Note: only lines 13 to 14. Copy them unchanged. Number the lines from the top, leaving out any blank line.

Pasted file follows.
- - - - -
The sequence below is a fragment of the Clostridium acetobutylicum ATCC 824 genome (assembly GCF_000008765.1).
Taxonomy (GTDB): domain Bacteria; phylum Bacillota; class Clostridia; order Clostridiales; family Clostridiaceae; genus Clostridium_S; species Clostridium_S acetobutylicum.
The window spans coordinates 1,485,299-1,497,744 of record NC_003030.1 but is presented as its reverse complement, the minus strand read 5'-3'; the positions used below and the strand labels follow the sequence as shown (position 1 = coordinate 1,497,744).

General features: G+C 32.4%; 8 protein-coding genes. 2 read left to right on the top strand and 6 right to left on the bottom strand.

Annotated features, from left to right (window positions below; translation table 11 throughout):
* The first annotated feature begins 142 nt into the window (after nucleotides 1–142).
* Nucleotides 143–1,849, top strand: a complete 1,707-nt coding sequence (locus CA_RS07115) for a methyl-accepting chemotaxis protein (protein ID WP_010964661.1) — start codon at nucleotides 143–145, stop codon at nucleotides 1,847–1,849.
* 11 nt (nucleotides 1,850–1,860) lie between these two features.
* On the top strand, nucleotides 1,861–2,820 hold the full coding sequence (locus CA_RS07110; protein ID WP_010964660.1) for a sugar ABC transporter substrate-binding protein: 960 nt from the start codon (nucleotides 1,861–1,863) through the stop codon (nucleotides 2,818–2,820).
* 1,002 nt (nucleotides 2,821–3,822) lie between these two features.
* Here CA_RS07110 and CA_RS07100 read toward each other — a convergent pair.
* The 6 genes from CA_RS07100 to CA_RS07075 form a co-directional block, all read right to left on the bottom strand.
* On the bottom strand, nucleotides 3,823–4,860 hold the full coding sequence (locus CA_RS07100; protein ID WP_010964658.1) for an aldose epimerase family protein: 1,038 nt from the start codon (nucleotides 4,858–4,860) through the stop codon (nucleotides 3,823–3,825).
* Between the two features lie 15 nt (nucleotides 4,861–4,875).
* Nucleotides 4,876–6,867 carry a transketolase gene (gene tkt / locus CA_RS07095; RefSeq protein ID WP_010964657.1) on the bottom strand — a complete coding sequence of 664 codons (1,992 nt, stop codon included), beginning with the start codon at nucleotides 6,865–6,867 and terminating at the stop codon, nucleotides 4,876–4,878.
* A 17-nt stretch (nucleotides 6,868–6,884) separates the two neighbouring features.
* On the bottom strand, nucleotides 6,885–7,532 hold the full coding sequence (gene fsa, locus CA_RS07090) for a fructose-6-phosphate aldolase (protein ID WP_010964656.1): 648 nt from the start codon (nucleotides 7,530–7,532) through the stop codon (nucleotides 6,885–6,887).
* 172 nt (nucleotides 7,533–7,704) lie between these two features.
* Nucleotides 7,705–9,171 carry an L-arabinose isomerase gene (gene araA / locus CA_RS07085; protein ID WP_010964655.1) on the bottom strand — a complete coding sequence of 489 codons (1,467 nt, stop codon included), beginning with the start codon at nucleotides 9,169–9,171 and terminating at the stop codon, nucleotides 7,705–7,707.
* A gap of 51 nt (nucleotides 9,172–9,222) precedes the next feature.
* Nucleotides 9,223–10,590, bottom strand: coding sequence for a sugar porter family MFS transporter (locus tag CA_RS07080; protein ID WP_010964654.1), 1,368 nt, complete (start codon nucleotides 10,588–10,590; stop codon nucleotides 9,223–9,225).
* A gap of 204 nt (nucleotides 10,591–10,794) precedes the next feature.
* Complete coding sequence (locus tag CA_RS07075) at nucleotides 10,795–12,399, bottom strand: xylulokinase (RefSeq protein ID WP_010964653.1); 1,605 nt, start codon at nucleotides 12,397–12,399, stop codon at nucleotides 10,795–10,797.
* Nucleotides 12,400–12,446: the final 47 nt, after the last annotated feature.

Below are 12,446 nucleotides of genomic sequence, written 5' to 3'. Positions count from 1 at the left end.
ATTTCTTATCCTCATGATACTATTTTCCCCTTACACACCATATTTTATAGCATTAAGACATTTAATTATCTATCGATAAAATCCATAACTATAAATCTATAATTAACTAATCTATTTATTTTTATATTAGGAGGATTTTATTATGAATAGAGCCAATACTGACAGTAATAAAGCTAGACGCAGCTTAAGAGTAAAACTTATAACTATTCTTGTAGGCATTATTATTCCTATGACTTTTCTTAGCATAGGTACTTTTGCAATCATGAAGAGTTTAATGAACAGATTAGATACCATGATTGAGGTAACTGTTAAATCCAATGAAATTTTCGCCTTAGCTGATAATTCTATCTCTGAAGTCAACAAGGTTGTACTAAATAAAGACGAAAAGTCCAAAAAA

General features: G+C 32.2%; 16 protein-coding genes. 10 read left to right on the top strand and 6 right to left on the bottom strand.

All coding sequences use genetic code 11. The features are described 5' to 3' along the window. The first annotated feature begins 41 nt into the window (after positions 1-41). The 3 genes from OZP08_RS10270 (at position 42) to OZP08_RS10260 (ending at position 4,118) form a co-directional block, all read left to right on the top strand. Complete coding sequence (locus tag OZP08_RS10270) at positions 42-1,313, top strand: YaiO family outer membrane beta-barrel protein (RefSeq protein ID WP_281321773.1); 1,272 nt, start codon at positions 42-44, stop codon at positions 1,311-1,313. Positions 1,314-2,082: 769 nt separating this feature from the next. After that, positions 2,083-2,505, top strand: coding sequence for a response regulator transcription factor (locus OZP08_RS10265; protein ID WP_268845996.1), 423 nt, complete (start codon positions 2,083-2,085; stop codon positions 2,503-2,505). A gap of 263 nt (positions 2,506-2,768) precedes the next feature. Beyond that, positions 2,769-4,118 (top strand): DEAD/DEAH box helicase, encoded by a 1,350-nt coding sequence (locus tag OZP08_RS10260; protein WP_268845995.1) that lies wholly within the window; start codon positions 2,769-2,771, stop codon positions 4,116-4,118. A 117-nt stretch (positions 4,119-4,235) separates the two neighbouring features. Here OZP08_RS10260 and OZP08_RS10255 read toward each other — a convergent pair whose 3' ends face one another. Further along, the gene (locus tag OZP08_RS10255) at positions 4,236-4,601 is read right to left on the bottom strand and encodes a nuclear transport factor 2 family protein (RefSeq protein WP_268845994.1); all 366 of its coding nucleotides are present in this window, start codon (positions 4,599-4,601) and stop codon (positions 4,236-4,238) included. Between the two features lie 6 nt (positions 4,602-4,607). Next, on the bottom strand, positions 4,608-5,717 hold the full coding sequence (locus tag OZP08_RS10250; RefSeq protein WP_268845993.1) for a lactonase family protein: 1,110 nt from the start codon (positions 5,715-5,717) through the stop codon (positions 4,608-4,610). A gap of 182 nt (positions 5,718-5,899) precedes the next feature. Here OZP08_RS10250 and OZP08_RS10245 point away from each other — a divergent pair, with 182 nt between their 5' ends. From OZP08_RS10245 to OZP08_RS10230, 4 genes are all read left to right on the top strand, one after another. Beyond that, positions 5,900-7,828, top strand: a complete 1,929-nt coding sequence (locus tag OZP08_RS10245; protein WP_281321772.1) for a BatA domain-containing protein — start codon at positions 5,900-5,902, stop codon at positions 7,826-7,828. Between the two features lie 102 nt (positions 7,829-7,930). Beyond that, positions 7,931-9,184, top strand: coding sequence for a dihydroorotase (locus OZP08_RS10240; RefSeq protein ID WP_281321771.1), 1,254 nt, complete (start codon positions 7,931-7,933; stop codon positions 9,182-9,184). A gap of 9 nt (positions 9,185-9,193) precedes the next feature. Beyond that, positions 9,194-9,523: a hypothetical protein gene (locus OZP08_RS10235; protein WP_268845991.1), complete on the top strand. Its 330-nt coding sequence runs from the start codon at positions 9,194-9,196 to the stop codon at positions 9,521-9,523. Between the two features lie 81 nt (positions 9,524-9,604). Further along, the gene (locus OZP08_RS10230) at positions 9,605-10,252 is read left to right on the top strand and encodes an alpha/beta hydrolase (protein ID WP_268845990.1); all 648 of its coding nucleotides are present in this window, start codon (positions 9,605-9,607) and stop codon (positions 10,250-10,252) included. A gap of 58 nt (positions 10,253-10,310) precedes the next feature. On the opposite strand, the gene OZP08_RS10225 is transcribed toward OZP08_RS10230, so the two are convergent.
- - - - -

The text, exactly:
* On the bottom strand, nucleotides 3,823–4,860 hold the full coding sequence (locus CA_RS07100; protein ID WP_010964658.1) for an aldose epimerase family protein: 1,038 nt from the start codon (nucleotides 4,858–4,860) through the stop codon (nucleotides 3,823–3,825).
* Between the two features lie 15 nt (nucleotides 4,861–4,875).